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JP Hoe - JPop.com
Artist info
JP Hoe

JP Hoe

JP Hoe


JP Hoe’s sophomore album, 2012’s Mannequin, may be named for a plastic ideal — but it beats with a human pulse. The acclaimed Winnipeg-based singer/songwriter has crafted the kind of album that, to borrow a Wilco lyric, tries to break your heart. A soaring collection of cinematic epics that still burn with an intimate intensity. The twice Western Canadian Music Award nominated artist has a tremendous gift for writing songs would sound as good stripped down around a campfire as they would in a soft-seat theatre with a full orchestra. Read more on Last.fm
JP Hoe’s sophomore album, 2012’s Mannequin, may be named for a plastic ideal — but it beats with a human pulse. The acclaimed Winnipeg-based singer/songwriter has crafted the kind of album that, to borrow a Wilco lyric, tries to break your heart. A soaring collection of cinematic epics that still burn with an intimate intensity. The twice Western Canadian Music Award nominated artist has a tremendous gift for writing songs would sound as good stripped down around a campfire as they would in a soft-seat theatre with a full orchestra. Hoe’s big, bold, blue-sky voice — the product of hundreds of days on the road — has a lot to do with that.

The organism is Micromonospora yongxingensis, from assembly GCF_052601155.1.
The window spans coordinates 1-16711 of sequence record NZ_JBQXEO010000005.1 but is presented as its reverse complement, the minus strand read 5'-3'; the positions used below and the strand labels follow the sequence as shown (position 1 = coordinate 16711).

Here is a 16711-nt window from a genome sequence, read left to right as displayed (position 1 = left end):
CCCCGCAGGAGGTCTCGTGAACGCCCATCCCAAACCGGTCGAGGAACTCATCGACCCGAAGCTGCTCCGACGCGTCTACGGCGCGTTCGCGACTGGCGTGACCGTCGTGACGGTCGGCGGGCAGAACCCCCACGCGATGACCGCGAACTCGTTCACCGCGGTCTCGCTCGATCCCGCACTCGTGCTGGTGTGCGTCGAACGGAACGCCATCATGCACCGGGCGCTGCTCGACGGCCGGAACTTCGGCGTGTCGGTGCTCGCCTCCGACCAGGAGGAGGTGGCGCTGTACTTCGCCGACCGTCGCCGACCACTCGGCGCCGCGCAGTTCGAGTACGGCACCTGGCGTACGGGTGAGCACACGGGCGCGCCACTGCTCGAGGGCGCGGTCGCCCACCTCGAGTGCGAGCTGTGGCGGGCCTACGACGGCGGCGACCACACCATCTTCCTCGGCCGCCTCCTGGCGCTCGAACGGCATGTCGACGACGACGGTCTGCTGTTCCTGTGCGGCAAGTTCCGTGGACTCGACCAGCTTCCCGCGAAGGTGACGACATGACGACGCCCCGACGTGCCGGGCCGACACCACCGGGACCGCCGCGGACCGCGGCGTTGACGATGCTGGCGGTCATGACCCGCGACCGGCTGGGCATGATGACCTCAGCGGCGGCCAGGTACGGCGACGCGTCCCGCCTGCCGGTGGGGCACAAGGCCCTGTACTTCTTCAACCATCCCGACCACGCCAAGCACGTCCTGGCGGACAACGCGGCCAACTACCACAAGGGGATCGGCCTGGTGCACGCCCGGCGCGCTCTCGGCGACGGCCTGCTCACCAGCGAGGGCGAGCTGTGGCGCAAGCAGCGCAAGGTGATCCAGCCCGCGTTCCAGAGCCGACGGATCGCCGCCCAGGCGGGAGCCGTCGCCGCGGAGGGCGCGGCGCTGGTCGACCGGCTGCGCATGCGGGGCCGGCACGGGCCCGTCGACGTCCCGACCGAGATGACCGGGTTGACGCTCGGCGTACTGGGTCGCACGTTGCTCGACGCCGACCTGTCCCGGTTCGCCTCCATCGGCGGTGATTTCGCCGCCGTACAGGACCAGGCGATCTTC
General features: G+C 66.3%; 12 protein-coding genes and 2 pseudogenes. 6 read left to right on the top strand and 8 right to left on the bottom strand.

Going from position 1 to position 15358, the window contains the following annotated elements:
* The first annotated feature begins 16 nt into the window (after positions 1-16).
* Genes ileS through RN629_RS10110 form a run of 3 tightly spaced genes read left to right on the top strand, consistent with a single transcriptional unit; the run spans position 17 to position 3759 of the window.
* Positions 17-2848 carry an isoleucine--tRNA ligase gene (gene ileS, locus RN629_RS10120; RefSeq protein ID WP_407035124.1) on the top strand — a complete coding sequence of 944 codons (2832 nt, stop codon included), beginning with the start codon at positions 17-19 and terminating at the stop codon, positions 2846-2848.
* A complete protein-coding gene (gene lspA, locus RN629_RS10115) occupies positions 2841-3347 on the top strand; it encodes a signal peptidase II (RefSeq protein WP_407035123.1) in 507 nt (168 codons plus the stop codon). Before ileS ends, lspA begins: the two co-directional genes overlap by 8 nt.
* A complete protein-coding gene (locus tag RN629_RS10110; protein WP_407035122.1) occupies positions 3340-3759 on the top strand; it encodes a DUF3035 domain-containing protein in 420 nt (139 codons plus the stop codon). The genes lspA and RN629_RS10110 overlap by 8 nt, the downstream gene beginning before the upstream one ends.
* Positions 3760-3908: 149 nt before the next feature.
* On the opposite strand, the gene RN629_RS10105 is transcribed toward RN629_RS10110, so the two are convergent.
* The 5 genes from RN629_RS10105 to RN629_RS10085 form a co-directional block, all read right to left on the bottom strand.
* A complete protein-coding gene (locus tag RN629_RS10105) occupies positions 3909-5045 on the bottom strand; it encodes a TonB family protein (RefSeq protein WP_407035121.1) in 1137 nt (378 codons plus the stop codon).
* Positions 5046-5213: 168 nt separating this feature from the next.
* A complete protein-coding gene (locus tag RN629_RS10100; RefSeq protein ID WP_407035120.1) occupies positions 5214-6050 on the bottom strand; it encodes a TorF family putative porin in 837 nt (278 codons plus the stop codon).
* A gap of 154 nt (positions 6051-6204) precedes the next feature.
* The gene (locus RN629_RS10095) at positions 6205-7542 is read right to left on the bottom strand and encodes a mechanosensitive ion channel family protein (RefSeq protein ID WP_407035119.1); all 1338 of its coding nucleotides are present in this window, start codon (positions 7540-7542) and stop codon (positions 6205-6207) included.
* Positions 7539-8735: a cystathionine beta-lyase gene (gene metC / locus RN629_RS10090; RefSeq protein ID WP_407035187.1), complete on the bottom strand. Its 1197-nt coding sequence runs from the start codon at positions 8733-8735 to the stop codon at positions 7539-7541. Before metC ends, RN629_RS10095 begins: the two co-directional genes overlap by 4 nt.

He’s a dyed-in-the-wool troubadour type who knows he’s only as good as his last show. He’s played gigs all over the world, connecting with audiences via his soul-on-sleeve lyrics, but also his down-to-earth unpretentious charm. There’s a reason his annual hometown concert, The JP Hoe Hoe Hoe Holiday Show, is a perennially sold out December tradition; the guy knows a thing or two about showmanship. He also knows his way around a love song. It’s a deft songwriting touch that has evolved over two albums, including 2006’s Live Beta Project and 2008’s ambitious 17-song opus The Dear John Letters.

Unlike that sprawling studio debut, Mannequin sees Hoe at his tightest and most focused; the writing is sharper. More world-weary, perhaps, but better for it. Mannequin is melancholy, but it never wallows. It’s an intimate album about getting a little older and a little wiser.

There’s no sophomore slump here; call it JP Hoe 2.0. Read more on Last.fm. User-contributed text is available under the Creative Commons By-SA License; additional terms may apply..
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